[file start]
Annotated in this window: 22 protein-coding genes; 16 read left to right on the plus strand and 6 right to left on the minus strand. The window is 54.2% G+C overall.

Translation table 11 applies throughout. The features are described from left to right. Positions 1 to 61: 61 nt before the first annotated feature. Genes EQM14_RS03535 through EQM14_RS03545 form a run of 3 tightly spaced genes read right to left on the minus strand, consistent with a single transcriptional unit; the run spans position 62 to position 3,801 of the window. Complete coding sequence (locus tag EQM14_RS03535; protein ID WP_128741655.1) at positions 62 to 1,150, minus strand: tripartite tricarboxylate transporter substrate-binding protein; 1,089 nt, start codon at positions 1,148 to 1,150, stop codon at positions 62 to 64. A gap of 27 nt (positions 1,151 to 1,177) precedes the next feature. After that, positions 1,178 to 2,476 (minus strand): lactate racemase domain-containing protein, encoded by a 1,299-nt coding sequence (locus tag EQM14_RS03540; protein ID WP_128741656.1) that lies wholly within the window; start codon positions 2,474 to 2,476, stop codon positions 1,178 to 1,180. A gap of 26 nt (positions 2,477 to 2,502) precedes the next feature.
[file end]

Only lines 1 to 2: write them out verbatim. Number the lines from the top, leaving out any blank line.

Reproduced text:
Annotated in this window: 22 protein-coding genes; 16 read left to right on the plus strand and 6 right to left on the minus strand. The window is 54.2% G+C overall.

Translation table 11 applies throughout. The features are described from left to right. Positions 1 to 61: 61 nt before the first annotated feature. Genes EQM14_RS03535 through EQM14_RS03545 form a run of 3 tightly spaced genes read right to left on the minus strand, consistent with a single transcriptional unit; the run spans position 62 to position 3,801 of the window. Complete coding sequence (locus tag EQM14_RS03535; protein ID WP_128741655.1) at positions 62 to 1,150, minus strand: tripartite tricarboxylate transporter substrate-binding protein; 1,089 nt, start codon at positions 1,148 to 1,150, stop codon at positions 62 to 64. A gap of 27 nt (positions 1,151 to 1,177) precedes the next feature. After that, positions 1,178 to 2,476 (minus strand): lactate racemase domain-containing protein, encoded by a 1,299-nt coding sequence (locus tag EQM14_RS03540; protein ID WP_128741656.1) that lies wholly within the window; start codon positions 2,474 to 2,476, stop codon positions 1,178 to 1,180. A gap of 26 nt (positions 2,477 to 2,502) precedes the next feature.